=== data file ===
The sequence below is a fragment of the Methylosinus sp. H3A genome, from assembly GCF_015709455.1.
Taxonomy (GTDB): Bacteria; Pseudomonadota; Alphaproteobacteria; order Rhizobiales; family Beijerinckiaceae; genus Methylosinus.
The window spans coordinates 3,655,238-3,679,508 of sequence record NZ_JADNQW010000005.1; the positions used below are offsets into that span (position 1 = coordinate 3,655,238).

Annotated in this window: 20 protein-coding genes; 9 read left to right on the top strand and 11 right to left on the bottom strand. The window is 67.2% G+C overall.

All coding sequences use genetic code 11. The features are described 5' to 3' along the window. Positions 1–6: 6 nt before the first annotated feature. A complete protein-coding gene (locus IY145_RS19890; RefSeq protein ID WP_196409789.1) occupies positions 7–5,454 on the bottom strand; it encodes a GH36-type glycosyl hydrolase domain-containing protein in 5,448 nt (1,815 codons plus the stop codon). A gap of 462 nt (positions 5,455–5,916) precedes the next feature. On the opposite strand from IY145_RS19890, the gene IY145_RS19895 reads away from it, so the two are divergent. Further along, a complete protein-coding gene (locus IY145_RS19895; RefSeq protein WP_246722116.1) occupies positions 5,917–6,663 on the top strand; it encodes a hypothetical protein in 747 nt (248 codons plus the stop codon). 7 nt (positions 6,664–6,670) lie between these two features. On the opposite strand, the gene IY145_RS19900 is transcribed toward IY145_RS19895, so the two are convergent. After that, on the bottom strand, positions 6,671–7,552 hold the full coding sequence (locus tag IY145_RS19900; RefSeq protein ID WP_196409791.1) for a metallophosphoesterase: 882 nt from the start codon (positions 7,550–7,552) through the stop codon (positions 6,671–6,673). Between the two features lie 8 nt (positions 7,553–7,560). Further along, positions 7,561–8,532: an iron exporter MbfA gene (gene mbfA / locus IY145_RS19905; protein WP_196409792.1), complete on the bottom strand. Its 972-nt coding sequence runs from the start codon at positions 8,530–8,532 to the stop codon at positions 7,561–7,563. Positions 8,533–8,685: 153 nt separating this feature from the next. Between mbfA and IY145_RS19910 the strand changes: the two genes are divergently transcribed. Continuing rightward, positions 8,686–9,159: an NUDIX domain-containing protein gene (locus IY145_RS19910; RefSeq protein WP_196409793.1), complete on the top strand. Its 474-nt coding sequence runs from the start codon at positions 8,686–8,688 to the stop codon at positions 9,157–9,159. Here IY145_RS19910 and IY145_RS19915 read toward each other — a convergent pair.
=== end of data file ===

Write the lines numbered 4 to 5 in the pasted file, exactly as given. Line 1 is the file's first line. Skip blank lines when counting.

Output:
Annotated in this window: 20 protein-coding genes; 9 read left to right on the top strand and 11 right to left on the bottom strand. The window is 67.2% G+C overall.

All coding sequences use genetic code 11. The features are described 5' to 3' along the window. Positions 1–6: 6 nt before the first annotated feature. A complete protein-coding gene (locus IY145_RS19890; RefSeq protein ID WP_196409789.1) occupies positions 7–5,454 on the bottom strand; it encodes a GH36-type glycosyl hydrolase domain-containing protein in 5,448 nt (1,815 codons plus the stop codon). A gap of 462 nt (positions 5,455–5,916) precedes the next feature. On the opposite strand from IY145_RS19890, the gene IY145_RS19895 reads away from it, so the two are divergent. Further along, a complete protein-coding gene (locus IY145_RS19895; RefSeq protein WP_246722116.1) occupies positions 5,917–6,663 on the top strand; it encodes a hypothetical protein in 747 nt (248 codons plus the stop codon). 7 nt (positions 6,664–6,670) lie between these two features. On the opposite strand, the gene IY145_RS19900 is transcribed toward IY145_RS19895, so the two are convergent. After that, on the bottom strand, positions 6,671–7,552 hold the full coding sequence (locus tag IY145_RS19900; RefSeq protein ID WP_196409791.1) for a metallophosphoesterase: 882 nt from the start codon (positions 7,550–7,552) through the stop codon (positions 6,671–6,673). Between the two features lie 8 nt (positions 7,553–7,560). Further along, positions 7,561–8,532: an iron exporter MbfA gene (gene mbfA / locus IY145_RS19905; protein WP_196409792.1), complete on the bottom strand. Its 972-nt coding sequence runs from the start codon at positions 8,530–8,532 to the stop codon at positions 7,561–7,563. Positions 8,533–8,685: 153 nt separating this feature from the next. Between mbfA and IY145_RS19910 the strand changes: the two genes are divergently transcribed. Continuing rightward, positions 8,686–9,159: an NUDIX domain-containing protein gene (locus IY145_RS19910; RefSeq protein WP_196409793.1), complete on the top strand. Its 474-nt coding sequence runs from the start codon at positions 8,686–8,688 to the stop codon at positions 9,157–9,159. Here IY145_RS19910 and IY145_RS19915 read toward each other — a convergent pair.